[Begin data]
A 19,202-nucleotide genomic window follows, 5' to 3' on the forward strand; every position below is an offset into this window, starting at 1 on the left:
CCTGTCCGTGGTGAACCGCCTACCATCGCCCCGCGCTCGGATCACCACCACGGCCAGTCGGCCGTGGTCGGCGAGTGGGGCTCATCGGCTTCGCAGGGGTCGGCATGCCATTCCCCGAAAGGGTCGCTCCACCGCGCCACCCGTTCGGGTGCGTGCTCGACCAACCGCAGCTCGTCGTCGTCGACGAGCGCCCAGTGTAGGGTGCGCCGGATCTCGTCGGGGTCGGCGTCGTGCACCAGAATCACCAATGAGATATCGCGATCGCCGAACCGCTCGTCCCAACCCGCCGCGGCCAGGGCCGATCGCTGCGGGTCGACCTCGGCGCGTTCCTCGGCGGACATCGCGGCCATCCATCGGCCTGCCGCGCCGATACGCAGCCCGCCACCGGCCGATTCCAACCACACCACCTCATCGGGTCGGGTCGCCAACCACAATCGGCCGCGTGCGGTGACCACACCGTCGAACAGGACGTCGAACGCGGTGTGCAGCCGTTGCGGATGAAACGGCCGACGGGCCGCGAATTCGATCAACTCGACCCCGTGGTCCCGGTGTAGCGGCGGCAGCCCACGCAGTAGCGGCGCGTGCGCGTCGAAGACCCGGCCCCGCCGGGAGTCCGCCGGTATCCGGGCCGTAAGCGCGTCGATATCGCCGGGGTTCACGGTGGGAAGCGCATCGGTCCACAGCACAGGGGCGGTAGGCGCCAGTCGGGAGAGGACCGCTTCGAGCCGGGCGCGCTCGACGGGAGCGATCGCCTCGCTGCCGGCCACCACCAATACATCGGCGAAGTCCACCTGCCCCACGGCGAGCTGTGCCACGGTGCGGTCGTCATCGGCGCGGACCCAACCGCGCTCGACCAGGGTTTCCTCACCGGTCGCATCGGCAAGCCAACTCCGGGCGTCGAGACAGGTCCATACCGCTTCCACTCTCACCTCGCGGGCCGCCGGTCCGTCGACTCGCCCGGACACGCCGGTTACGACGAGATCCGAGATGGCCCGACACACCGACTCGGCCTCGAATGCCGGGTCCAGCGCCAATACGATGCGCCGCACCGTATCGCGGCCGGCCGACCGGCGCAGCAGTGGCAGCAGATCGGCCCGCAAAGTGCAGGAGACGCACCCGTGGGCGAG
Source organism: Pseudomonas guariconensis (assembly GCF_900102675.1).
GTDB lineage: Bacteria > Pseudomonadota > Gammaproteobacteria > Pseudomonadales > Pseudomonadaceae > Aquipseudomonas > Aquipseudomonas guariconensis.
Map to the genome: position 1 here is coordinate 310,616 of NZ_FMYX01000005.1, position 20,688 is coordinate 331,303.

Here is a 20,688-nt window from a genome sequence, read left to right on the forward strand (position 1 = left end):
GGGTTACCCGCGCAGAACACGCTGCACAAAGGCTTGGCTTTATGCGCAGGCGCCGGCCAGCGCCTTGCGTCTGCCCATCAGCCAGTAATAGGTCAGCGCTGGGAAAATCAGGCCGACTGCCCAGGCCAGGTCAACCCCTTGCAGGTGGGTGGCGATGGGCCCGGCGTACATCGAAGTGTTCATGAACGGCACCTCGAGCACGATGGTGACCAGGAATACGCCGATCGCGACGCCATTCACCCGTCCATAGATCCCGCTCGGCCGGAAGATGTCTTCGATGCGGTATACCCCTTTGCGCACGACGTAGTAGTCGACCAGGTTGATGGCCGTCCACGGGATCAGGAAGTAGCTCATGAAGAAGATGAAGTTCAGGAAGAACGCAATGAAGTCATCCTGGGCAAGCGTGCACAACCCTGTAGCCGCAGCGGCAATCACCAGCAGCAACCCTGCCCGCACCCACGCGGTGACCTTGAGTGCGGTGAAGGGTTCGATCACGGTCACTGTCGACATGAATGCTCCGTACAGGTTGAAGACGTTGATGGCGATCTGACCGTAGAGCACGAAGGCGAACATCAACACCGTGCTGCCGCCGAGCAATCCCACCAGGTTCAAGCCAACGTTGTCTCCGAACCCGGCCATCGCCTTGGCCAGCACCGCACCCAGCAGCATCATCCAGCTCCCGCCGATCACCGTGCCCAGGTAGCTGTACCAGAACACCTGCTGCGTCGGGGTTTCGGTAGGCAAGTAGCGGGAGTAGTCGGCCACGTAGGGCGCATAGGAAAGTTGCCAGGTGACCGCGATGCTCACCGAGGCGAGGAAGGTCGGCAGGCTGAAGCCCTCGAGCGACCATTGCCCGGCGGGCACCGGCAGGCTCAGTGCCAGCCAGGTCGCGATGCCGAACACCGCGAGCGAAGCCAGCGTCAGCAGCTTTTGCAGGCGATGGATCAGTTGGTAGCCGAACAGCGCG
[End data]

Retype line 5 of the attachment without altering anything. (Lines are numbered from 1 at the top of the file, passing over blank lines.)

Map to the genome: position 1 here is coordinate 310,616 of NZ_FMYX01000005.1, position 20,688 is coordinate 331,303.